Because both Metoprolol and Propranolol are so closely related to one another, we can treat them the same way when we speak about how to come off of them.  While they do have different half-lifes (Metoprolol is about 4 hours and Propranolol is almost 6.5), they still are going to need to be addressed in the same manner.  Anyone that is coming off of them should only do so if instructed by their doctor. 

The reason why is because it can increase the chances of a heart attack should you come off of them suddenly.  If you are on either of them for a purpose that is not related to the heart or lowering your blood pressure, this is probably not going to be as big of an issue.  Still yet, it would be wise to consult with your doctor on how and when to come off of them.  You may need to be tapered off, so make sure to ask and discuss this in detail. 

Missed Doses and Overdoses

Once again, we see a lot of commonality here, so we don’t need to go into minute details as far as missed doses and overdoses go.  With each, you do need to be careful to follow the doctor’s exact instructions.  But sometimes we forget or make mistakes, and if they occur, here’s what to do.  With both Metoprolol and Propranolol, you should get contact poison control or seek medical attention immediately if you have overdosed.  This can cause your heart rate, blood sugar, or blood pressure to plummet, so it’s best to make 100% sure you’re going to be safe.  If you miss a dose, then it is suggested that you just skip it if you are on Metoprolol.  Take it the next time around. 

For the short-acting version Propranolol, it’s a bit different, in that they want you to take it if you are not within four hours of the next dose.  If you are within those four hours, then skip it.  If you are taking the extended release, then change the four above to eight, and you will know what to do.  With either drug, you should never look to ‘make up’ for a missed dose by taking extras.

Don’t Take Them If…

All beta blockers are going to make certain people susceptible to increased risks, so regardless of which you choose, Propranolol or Metoprolol, you have some things to be on the lookout for. 

The main things are that if you are someone with diabetes or someone that has breathing problems, then you need to discuss those thoroughly with your doctor.  In most cases, you will not be a good candidate for beta blockers.  Beta blockers can inhibit your ability to know (or ‘feel’) that your sugar is too low, and they can also slow your breathing down more than it already is.  There are others on the list that the two share together, like anyone with liver disease should refrain from taking it, but those are the main two to watch out for.  A complete medical history being available to your doctor should be enough to ensure that they help you by making the correct decision. 


When it comes to the type of drugs that Propranolol and Metoprolol are, they do have some differences to be aware of.  Propranolol comes in a few forms, while Metoprolol has just one.  Propranolol has the regular (or slow-acting) version of the medicine and they also have an extended release capsule ass well.  There is even a form of gel that is used for some infants that have certain conditions, while it can also be administered via IV in life-threatening situations.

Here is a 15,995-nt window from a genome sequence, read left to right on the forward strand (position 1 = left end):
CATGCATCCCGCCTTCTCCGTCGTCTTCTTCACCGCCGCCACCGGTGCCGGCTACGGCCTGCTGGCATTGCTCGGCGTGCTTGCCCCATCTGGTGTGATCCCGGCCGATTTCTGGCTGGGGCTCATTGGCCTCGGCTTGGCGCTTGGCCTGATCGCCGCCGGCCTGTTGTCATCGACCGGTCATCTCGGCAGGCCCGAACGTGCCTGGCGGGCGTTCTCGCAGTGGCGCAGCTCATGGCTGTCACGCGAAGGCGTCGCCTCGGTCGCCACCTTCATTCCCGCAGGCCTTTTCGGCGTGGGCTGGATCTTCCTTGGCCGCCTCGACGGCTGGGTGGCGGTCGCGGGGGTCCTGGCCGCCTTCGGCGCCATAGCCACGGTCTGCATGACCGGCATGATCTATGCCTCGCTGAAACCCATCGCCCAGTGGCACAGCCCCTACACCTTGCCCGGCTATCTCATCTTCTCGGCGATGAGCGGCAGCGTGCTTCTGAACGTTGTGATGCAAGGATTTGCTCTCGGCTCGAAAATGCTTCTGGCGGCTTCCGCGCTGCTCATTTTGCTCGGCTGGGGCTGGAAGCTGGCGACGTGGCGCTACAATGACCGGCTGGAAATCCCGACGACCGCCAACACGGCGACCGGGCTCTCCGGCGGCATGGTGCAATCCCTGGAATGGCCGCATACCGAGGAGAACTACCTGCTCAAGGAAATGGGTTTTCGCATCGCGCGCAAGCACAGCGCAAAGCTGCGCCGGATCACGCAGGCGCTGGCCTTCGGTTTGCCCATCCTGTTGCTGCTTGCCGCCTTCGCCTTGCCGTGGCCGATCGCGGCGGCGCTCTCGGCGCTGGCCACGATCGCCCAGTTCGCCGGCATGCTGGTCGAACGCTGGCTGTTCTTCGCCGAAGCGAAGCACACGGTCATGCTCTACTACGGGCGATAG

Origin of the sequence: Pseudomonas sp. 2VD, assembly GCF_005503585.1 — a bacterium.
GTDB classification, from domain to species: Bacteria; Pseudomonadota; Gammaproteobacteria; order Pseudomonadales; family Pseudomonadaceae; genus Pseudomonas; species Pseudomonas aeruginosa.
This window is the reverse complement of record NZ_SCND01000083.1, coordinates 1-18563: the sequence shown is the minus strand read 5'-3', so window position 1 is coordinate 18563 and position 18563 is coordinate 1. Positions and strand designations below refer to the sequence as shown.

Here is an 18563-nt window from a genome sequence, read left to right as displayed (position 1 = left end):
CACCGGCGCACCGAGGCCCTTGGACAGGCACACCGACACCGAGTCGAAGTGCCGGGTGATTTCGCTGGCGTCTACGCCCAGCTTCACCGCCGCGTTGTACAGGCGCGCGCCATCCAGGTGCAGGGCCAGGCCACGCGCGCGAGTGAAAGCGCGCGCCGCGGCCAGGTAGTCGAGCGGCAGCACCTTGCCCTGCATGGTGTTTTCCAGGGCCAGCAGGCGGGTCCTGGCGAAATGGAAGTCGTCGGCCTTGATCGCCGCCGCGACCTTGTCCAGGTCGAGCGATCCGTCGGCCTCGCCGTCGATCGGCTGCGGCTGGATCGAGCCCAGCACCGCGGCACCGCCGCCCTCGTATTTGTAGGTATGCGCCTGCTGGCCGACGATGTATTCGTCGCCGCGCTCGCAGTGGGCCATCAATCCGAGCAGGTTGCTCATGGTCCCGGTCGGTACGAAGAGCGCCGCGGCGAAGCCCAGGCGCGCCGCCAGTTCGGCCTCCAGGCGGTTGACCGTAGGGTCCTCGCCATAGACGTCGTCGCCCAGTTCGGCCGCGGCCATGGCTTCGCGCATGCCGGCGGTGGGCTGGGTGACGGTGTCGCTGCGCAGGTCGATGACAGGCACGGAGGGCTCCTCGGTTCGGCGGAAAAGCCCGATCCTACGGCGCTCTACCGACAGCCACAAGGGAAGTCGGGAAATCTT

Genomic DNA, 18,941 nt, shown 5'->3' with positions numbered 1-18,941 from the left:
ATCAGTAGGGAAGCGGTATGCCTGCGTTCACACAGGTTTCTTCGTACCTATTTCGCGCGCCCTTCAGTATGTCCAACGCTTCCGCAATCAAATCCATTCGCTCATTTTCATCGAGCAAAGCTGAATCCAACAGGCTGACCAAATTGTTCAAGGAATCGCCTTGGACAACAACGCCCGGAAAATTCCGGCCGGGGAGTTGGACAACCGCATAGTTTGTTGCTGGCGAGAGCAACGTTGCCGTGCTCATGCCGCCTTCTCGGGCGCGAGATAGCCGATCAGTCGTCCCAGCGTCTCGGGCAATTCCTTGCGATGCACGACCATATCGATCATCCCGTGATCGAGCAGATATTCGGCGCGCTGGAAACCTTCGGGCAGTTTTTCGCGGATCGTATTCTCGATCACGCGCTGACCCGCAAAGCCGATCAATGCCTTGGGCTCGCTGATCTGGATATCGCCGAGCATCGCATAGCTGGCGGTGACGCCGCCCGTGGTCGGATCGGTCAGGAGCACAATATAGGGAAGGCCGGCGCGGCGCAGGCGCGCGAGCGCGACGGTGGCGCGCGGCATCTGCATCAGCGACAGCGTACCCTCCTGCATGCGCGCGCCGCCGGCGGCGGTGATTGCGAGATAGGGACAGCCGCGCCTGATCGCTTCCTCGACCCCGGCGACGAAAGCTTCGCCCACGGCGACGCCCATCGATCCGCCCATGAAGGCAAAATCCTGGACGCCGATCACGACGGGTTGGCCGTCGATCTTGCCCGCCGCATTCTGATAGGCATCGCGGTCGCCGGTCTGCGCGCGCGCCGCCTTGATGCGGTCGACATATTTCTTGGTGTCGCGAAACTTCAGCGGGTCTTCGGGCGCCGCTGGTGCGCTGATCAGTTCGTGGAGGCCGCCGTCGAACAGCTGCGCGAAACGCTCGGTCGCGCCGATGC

Metoprolol is very similar to Propranolol as it has the extended release capsule and the quicker version as well.  With each of them, you should refrain from chewing or crushing the extended release tablets, as those can work quicker if you do so, negating the purpose of them to begin with.  With the normal version, it is not frowned upon to do so. 

Propranolol vs Metoprolol Dosage

As a rule of thumb, you should always make sure to take any drug prescribed to you in the exact manner in which your doctor has told you to take it.  Having said that, both Propranolol and Metoprolol are very closely related in terms of dosage.  You won’t see a much larger dose of Metoprolol given than you would Propranolol.  One of the main differences that you will see, though, is how different the dose is for specific treatments. 

If you are taking either of these beta blockers for heart or blood pressure problems, you’re likely to get a consistently larger dose (80mg a day+) than you would if you were taking it for anxiety, hand tremors, or even migraine headaches ( usually only 10mg or 20mg as needed).  Again, it does vary, as some that are on them for hand tremors might take a higher dose, but in general, it will not be anywhere near as large of a dose as the two main problems the drugs were designed to treat.  The good news with that is that side effects are much less likely to weigh you down if you take a smaller dose. 

Conclusion: Which Beta Blocker is the Best For You?

Picking which beta blocker is best for you can be a tricky choice to make.  Thankfully, you don’t have to make it all alone.  You have medical professionals that can help you reach your goal, whatever that might be.  Most likely, if you are looking to deal with a problem that is not related to your heart or having high blood pressure, then you’ll end up going with Propranolol. 

It just has a longer history with treating other ailments, so your doctor is likely to turn to it.  It’s also probably going to be cheaper for you as well (prices can be tough given all the various insurance plans out there) due to the fact that it does have a generic version.  Ultimately, the two are pretty hard to split, and it will likely come down to what purpose the drug is going to be used for and the availability, as well as how comfortable your doctor is with prescribing that specific drug. 

If you are interested in seeing if propranolol is a good option for you, can help connect you with physicians who can prescribe and have the medication shipped to you if they feel it is appropriate for your situation.